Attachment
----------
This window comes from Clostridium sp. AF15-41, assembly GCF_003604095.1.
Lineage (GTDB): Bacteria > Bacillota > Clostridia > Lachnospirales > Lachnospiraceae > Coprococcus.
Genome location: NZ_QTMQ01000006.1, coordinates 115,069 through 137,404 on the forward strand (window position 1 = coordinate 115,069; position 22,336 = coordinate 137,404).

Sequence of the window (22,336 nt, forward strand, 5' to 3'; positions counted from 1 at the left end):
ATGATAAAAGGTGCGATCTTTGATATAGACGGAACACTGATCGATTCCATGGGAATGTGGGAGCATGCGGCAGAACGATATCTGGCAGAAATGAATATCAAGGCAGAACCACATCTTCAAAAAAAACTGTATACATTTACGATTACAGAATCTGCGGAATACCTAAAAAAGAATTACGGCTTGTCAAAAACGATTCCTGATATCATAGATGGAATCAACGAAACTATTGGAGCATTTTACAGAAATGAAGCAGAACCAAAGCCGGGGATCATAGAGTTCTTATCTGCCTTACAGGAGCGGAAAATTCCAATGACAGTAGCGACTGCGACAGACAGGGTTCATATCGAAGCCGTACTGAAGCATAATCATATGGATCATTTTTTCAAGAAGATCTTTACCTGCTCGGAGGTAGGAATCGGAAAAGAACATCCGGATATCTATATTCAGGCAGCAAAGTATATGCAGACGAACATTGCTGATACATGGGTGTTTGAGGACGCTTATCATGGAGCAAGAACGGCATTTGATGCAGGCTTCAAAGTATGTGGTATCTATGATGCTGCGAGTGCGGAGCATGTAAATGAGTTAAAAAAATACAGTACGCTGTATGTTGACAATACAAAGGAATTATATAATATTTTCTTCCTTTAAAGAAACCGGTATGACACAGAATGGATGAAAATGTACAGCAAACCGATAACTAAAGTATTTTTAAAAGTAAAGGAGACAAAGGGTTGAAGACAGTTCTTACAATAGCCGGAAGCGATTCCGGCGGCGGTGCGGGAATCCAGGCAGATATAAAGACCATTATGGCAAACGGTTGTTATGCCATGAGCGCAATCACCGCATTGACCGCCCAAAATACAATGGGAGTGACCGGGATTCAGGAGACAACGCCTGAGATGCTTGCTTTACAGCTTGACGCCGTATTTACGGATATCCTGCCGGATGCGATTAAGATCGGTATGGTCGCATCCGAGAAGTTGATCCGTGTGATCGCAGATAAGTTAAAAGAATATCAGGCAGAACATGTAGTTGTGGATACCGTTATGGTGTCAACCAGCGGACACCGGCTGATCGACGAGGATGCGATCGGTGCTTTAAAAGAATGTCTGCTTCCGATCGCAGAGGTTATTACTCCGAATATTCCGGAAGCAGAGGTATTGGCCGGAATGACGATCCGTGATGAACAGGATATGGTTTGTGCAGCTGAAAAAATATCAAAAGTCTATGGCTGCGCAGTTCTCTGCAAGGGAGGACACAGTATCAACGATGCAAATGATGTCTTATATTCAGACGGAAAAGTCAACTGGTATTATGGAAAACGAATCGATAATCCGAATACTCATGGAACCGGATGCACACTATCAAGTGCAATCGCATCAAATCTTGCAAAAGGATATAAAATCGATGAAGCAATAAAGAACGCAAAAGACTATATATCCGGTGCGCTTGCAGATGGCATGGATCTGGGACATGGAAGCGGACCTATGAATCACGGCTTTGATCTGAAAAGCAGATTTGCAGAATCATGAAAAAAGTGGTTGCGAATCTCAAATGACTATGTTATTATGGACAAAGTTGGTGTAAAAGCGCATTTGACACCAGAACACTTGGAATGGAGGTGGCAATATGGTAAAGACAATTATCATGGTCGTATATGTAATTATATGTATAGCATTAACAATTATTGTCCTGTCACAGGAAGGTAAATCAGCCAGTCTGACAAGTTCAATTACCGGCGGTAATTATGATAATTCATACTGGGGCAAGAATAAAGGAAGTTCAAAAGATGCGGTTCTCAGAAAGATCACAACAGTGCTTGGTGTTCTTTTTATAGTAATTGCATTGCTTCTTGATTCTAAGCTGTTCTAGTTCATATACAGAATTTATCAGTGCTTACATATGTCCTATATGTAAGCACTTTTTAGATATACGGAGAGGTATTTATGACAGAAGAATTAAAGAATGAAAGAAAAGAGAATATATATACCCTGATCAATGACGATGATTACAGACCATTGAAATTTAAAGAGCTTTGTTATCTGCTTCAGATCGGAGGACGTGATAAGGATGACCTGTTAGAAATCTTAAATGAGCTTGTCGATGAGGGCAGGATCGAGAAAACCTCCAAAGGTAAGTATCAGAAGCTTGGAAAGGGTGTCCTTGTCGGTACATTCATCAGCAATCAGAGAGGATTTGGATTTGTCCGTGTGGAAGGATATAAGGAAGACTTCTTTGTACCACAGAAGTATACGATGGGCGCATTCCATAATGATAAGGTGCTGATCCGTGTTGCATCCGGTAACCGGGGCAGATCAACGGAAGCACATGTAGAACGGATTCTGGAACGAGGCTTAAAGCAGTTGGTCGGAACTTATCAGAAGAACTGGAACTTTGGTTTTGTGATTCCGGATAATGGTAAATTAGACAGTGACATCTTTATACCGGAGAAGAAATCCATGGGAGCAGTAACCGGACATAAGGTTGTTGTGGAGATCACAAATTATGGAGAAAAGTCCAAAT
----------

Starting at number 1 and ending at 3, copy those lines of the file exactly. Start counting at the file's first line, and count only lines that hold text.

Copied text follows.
This window comes from Clostridium sp. AF15-41, assembly GCF_003604095.1.
Lineage (GTDB): Bacteria > Bacillota > Clostridia > Lachnospirales > Lachnospiraceae > Coprococcus.
Genome location: NZ_QTMQ01000006.1, coordinates 115,069 through 137,404 on the forward strand (window position 1 = coordinate 115,069; position 22,336 = coordinate 137,404).